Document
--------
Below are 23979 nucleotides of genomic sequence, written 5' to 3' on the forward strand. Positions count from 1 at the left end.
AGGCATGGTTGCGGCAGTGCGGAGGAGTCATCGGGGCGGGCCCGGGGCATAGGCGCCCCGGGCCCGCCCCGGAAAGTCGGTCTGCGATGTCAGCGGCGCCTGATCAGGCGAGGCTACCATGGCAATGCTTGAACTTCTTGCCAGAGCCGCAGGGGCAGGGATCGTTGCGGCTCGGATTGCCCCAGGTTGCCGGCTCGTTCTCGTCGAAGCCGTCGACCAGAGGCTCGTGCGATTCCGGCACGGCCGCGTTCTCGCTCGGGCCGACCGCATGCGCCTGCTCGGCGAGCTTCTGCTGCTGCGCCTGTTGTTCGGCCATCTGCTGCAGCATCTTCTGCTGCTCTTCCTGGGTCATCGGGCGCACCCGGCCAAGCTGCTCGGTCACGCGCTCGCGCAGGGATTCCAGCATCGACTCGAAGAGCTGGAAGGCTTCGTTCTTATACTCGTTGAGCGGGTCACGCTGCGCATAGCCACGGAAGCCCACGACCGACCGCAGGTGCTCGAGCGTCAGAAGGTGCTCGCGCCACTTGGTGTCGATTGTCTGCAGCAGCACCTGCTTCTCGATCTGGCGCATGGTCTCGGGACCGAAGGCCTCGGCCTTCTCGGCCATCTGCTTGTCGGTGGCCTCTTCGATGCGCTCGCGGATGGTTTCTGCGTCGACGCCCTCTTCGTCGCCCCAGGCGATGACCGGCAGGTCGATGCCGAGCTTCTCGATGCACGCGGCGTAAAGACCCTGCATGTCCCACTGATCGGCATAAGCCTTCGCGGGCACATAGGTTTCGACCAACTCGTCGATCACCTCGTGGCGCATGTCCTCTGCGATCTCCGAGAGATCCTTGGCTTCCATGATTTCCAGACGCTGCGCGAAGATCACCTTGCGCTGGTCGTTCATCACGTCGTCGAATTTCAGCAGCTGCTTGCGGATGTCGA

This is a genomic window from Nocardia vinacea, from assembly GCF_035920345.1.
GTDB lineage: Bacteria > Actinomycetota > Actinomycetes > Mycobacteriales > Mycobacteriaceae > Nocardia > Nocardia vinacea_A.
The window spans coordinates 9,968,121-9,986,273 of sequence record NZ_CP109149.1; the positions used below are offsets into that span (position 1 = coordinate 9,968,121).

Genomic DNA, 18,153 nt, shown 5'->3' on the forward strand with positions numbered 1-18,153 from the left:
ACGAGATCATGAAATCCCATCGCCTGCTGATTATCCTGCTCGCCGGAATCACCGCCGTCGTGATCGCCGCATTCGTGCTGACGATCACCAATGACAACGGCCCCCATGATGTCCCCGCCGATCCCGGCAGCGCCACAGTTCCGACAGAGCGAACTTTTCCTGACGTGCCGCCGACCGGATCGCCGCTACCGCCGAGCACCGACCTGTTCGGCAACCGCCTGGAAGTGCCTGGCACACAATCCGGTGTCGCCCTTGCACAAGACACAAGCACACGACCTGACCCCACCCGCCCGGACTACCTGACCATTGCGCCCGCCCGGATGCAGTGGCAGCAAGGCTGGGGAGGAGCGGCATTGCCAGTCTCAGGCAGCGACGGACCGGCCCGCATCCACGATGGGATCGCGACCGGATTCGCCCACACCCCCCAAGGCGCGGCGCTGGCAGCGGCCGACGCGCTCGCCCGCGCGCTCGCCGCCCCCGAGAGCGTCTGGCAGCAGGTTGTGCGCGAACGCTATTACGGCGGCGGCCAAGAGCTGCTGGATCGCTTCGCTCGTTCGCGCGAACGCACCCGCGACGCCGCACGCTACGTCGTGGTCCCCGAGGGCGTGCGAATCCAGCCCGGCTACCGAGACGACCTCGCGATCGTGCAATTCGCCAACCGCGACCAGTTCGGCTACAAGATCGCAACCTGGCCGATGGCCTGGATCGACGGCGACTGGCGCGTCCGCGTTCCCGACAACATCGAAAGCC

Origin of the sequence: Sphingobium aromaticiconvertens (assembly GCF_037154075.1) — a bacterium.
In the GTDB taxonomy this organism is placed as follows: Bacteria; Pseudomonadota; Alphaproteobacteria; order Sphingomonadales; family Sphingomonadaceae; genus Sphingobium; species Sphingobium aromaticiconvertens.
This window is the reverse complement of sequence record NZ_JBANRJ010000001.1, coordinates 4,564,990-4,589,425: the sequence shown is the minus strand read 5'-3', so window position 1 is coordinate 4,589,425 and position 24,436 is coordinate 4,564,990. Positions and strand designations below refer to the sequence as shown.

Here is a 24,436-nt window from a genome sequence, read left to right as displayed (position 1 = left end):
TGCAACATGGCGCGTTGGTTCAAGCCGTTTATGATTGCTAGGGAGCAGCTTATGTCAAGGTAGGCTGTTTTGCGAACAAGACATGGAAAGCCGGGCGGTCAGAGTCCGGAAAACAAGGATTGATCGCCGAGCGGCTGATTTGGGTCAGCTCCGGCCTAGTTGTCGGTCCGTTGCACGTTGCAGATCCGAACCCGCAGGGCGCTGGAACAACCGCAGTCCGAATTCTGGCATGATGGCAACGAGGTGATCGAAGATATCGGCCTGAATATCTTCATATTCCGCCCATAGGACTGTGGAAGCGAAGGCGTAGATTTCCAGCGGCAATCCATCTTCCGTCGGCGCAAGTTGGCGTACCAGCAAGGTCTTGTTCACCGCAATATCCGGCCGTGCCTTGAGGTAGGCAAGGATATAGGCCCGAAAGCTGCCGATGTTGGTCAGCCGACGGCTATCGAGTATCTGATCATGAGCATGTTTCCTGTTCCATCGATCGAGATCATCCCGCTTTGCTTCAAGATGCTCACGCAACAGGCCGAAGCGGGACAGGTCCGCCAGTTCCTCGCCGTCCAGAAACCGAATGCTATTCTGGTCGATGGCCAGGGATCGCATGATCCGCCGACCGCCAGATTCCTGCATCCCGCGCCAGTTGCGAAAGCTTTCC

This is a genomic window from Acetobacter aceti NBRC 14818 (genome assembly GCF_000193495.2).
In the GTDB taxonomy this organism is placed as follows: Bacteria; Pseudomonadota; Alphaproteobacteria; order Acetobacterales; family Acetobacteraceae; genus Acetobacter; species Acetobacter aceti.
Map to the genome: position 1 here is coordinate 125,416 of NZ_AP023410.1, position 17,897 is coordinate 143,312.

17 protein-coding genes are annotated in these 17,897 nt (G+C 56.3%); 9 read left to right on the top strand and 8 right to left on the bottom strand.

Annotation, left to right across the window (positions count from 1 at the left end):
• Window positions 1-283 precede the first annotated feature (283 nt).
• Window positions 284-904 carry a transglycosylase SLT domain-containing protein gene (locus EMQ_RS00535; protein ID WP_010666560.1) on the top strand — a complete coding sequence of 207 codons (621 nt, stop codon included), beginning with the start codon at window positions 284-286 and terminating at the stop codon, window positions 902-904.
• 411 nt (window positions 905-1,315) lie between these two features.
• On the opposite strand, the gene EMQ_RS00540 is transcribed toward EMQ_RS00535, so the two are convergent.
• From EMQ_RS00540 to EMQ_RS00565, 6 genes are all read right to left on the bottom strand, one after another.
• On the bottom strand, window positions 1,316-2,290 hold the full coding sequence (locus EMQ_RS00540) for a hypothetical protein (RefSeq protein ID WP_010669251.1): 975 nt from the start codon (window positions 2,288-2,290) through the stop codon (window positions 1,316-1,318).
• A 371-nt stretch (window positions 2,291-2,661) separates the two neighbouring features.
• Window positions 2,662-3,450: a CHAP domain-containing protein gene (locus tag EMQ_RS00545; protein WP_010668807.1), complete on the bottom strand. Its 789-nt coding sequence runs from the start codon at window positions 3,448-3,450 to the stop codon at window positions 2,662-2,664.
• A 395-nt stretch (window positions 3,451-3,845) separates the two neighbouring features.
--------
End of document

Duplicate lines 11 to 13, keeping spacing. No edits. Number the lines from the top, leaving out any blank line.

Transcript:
Here is a 24,436-nt window from a genome sequence, read left to right as displayed (position 1 = left end):
TGCAACATGGCGCGTTGGTTCAAGCCGTTTATGATTGCTAGGGAGCAGCTTATGTCAAGGTAGGCTGTTTTGCGAACAAGACATGGAAAGCCGGGCGGTCAGAGTCCGGAAAACAAGGATTGATCGCCGAGCGGCTGATTTGGGTCAGCTCCGGCCTAGTTGTCGGTCCGTTGCACGTTGCAGATCCGAACCCGCAGGGCGCTGGAACAACCGCAGTCCGAATTCTGGCATGATGGCAACGAGGTGATCGAAGATATCGGCCTGAATATCTTCATATTCCGCCCATAGGACTGTGGAAGCGAAGGCGTAGATTTCCAGCGGCAATCCATCTTCCGTCGGCGCAAGTTGGCGTACCAGCAAGGTCTTGTTCACCGCAATATCCGGCCGTGCCTTGAGGTAGGCAAGGATATAGGCCCGAAAGCTGCCGATGTTGGTCAGCCGACGGCTATCGAGTATCTGATCATGAGCATGTTTCCTGTTCCATCGATCGAGATCATCCCGCTTTGCTTCAAGATGCTCACGCAACAGGCCGAAGCGGGACAGGTCCGCCAGTTCCTCGCCGTCCAGAAACCGAATGCTATTCTGGTCGATGGCCAGGGATCGCATGATCCGCCGACCGCCAGATTCCTGCATCCCGCGCCAGTTGCGAAAGCTTTCC

This is a genomic window from Acetobacter aceti NBRC 14818 (genome assembly GCF_000193495.2).